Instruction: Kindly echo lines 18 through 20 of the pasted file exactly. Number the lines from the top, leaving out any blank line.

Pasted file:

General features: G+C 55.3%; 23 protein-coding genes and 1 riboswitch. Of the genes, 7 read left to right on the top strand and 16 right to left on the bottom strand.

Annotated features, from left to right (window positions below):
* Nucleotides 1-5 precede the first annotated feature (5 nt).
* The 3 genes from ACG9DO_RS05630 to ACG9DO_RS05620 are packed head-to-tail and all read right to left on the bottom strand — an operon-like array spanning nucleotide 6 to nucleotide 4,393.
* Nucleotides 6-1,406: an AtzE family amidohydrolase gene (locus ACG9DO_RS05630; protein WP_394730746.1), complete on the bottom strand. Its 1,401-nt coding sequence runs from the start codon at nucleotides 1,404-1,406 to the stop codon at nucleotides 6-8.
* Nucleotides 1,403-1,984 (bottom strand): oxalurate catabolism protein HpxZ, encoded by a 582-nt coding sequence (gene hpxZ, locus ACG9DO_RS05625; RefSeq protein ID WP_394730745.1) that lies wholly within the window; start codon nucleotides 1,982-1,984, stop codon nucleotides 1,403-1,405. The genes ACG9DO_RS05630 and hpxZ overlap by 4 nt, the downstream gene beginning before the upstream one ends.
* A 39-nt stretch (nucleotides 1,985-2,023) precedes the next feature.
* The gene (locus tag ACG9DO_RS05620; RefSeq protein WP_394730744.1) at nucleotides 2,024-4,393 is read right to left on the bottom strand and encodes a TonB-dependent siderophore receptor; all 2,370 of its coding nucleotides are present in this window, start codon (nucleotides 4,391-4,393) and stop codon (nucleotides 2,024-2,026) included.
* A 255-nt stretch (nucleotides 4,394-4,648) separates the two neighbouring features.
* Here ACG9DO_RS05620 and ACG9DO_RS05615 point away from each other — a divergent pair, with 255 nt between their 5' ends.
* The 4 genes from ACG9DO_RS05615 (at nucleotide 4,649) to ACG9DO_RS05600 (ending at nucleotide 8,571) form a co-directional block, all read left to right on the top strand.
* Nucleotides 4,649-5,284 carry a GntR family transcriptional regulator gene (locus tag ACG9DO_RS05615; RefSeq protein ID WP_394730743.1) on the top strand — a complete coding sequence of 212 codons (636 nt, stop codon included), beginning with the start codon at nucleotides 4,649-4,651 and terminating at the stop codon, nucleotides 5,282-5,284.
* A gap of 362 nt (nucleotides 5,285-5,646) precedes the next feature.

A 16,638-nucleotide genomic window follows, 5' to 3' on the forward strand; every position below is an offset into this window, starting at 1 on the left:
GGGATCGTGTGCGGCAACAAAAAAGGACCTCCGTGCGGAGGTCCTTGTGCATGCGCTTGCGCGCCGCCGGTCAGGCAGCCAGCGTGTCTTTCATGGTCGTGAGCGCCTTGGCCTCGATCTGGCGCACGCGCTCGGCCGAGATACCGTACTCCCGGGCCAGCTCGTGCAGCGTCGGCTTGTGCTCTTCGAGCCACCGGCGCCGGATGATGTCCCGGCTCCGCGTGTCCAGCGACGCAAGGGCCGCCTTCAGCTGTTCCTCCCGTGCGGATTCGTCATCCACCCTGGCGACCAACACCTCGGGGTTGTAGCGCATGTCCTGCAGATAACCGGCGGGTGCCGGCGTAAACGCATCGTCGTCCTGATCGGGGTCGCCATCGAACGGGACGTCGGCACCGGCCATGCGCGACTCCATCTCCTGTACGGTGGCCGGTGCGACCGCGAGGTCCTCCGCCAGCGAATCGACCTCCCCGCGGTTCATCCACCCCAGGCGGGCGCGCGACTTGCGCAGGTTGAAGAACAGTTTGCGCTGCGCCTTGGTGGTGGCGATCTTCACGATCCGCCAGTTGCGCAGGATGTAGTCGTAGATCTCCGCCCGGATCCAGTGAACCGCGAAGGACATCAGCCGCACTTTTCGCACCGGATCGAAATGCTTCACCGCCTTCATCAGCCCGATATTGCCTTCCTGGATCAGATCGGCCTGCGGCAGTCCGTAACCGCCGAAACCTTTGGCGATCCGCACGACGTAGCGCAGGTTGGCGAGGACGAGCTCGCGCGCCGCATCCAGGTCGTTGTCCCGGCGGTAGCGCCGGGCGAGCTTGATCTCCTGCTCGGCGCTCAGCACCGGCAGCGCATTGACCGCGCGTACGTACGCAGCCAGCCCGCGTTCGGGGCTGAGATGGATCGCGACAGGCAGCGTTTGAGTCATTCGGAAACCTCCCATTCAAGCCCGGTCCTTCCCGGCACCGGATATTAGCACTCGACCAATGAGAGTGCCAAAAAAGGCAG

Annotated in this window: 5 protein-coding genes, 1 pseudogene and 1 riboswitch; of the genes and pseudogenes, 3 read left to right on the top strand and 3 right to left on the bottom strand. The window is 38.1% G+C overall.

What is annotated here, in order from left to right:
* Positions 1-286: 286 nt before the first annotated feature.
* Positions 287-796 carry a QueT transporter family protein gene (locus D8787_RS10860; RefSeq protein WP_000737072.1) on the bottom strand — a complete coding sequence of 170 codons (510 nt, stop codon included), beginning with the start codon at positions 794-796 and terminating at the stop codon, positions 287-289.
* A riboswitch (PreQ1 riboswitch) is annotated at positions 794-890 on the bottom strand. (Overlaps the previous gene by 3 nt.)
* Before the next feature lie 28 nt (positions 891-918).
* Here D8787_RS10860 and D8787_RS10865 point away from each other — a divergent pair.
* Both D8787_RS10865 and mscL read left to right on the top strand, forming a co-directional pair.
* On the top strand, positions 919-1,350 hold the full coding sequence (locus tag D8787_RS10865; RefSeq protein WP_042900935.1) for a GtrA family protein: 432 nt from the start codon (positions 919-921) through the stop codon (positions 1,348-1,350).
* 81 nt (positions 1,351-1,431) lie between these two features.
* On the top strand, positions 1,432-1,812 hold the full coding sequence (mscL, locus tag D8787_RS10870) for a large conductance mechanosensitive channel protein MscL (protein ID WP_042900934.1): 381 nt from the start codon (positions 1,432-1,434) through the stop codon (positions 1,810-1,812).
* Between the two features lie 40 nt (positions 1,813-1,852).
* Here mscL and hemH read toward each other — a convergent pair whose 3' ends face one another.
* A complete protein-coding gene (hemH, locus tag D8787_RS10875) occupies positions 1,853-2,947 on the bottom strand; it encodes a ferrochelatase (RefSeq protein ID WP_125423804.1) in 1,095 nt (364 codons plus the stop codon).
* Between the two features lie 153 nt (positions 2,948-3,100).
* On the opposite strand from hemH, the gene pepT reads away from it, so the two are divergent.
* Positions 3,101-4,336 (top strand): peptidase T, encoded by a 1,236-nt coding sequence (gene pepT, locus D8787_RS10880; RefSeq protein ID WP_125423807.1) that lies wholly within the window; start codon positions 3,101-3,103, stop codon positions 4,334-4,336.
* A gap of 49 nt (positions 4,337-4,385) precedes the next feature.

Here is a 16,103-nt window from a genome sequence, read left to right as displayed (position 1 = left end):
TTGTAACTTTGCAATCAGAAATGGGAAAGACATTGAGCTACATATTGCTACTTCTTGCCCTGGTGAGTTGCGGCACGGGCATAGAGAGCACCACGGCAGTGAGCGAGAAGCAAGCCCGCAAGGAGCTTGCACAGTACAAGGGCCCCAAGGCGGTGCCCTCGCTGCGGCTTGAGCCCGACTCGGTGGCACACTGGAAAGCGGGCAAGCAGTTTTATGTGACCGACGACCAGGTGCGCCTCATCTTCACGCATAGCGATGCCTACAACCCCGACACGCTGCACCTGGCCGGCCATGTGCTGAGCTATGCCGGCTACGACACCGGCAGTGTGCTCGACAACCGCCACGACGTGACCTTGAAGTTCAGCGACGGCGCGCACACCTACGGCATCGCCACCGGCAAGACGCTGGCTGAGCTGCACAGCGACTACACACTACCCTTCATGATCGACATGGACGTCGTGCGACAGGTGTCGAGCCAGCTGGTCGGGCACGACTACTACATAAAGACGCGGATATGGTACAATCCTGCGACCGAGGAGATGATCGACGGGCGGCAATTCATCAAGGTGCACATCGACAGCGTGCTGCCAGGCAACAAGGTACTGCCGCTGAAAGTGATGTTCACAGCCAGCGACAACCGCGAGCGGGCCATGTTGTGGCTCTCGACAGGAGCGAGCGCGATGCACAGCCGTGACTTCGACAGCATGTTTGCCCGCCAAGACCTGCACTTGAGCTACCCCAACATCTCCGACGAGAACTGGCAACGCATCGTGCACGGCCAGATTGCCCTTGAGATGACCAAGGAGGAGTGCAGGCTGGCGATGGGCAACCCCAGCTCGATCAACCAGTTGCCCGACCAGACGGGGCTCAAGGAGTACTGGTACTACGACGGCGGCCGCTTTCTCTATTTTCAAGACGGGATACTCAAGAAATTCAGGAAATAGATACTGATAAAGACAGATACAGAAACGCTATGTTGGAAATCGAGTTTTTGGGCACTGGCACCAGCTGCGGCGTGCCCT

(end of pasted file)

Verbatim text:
* Positions 1-286: 286 nt before the first annotated feature.
* Positions 287-796 carry a QueT transporter family protein gene (locus D8787_RS10860; RefSeq protein WP_000737072.1) on the bottom strand — a complete coding sequence of 170 codons (510 nt, stop codon included), beginning with the start codon at positions 794-796 and terminating at the stop codon, positions 287-289.
* A riboswitch (PreQ1 riboswitch) is annotated at positions 794-890 on the bottom strand. (Overlaps the previous gene by 3 nt.)